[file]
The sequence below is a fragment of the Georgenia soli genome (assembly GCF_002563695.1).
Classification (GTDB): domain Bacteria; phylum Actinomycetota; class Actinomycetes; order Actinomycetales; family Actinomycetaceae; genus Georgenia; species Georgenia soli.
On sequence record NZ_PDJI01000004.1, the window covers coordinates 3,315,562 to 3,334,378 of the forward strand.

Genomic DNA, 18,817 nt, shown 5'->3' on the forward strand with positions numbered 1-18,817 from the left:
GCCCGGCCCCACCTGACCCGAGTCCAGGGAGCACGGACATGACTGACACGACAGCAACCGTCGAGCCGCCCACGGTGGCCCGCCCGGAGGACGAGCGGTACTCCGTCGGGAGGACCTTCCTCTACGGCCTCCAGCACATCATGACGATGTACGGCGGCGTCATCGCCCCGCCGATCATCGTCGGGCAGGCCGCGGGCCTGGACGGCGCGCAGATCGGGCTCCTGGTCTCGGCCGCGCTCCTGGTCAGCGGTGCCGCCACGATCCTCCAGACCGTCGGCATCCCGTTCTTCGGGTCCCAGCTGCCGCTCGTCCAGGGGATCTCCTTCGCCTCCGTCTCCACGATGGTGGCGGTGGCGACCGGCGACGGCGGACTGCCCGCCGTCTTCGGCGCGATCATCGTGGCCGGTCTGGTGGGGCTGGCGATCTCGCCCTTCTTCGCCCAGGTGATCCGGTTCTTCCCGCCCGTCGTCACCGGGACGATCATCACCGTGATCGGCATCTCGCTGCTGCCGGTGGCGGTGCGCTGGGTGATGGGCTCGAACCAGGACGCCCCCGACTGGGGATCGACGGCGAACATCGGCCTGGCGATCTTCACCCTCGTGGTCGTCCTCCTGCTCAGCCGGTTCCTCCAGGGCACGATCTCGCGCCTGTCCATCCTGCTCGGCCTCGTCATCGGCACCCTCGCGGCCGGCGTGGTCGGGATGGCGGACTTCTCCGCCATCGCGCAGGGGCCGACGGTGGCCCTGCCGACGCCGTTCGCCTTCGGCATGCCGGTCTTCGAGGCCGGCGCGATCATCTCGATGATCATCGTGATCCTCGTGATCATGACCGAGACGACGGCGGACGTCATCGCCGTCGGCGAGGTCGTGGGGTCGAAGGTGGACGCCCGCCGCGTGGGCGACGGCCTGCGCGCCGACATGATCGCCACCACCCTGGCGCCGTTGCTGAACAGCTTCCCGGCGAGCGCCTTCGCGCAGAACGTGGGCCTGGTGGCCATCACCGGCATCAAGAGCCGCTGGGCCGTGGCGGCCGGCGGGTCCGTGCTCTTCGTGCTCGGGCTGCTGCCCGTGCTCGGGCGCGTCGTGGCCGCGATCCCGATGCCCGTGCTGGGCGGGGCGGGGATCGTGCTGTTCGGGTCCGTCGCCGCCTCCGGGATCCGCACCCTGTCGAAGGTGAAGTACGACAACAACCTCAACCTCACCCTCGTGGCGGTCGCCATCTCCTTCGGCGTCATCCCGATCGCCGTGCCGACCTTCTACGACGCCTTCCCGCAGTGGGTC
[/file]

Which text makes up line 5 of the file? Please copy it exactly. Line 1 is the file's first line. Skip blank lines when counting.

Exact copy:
GCCCGGCCCCACCTGACCCGAGTCCAGGGAGCACGGACATGACTGACACGACAGCAACCGTCGAGCCGCCCACGGTGGCCCGCCCGGAGGACGAGCGGTACTCCGTCGGGAGGACCTTCCTCTACGGCCTCCAGCACATCATGACGATGTACGGCGGCGTCATCGCCCCGCCGATCATCGTCGGGCAGGCCGCGGGCCTGGACGGCGCGCAGATCGGGCTCCTGGTCTCGGCCGCGCTCCTGGTCAGCGGTGCCGCCACGATCCTCCAGACCGTCGGCATCCCGTTCTTCGGGTCCCAGCTGCCGCTCGTCCAGGGGATCTCCTTCGCCTCCGTCTCCACGATGGTGGCGGTGGCGACCGGCGACGGCGGACTGCCCGCCGTCTTCGGCGCGATCATCGTGGCCGGTCTGGTGGGGCTGGCGATCTCGCCCTTCTTCGCCCAGGTGATCCGGTTCTTCCCGCCCGTCGTCACCGGGACGATCATCACCGTGATCGGCATCTCGCTGCTGCCGGTGGCGGTGCGCTGGGTGATGGGCTCGAACCAGGACGCCCCCGACTGGGGATCGACGGCGAACATCGGCCTGGCGATCTTCACCCTCGTGGTCGTCCTCCTGCTCAGCCGGTTCCTCCAGGGCACGATCTCGCGCCTGTCCATCCTGCTCGGCCTCGTCATCGGCACCCTCGCGGCCGGCGTGGTCGGGATGGCGGACTTCTCCGCCATCGCGCAGGGGCCGACGGTGGCCCTGCCGACGCCGTTCGCCTTCGGCATGCCGGTCTTCGAGGCCGGCGCGATCATCTCGATGATCATCGTGATCCTCGTGATCATGACCGAGACGACGGCGGACGTCATCGCCGTCGGCGAGGTCGTGGGGTCGAAGGTGGACGCCCGCCGCGTGGGCGACGGCCTGCGCGCCGACATGATCGCCACCACCCTGGCGCCGTTGCTGAACAGCTTCCCGGCGAGCGCCTTCGCGCAGAACGTGGGCCTGGTGGCCATCACCGGCATCAAGAGCCGCTGGGCCGTGGCGGCCGGCGGGTCCGTGCTCTTCGTGCTCGGGCTGCTGCCCGTGCTCGGGCGCGTCGTGGCCGCGATCCCGATGCCCGTGCTGGGCGGGGCGGGGATCGTGCTGTTCGGGTCCGTCGCCGCCTCCGGGATCCGCACCCTGTCGAAGGTGAAGTACGACAACAACCTCAACCTCACCCTCGTGGCGGTCGCCATCTCCTTCGGCGTCATCCCGATCGCCGTGCCGACCTTCTACGACGCCTTCCCGCAGTGGGTC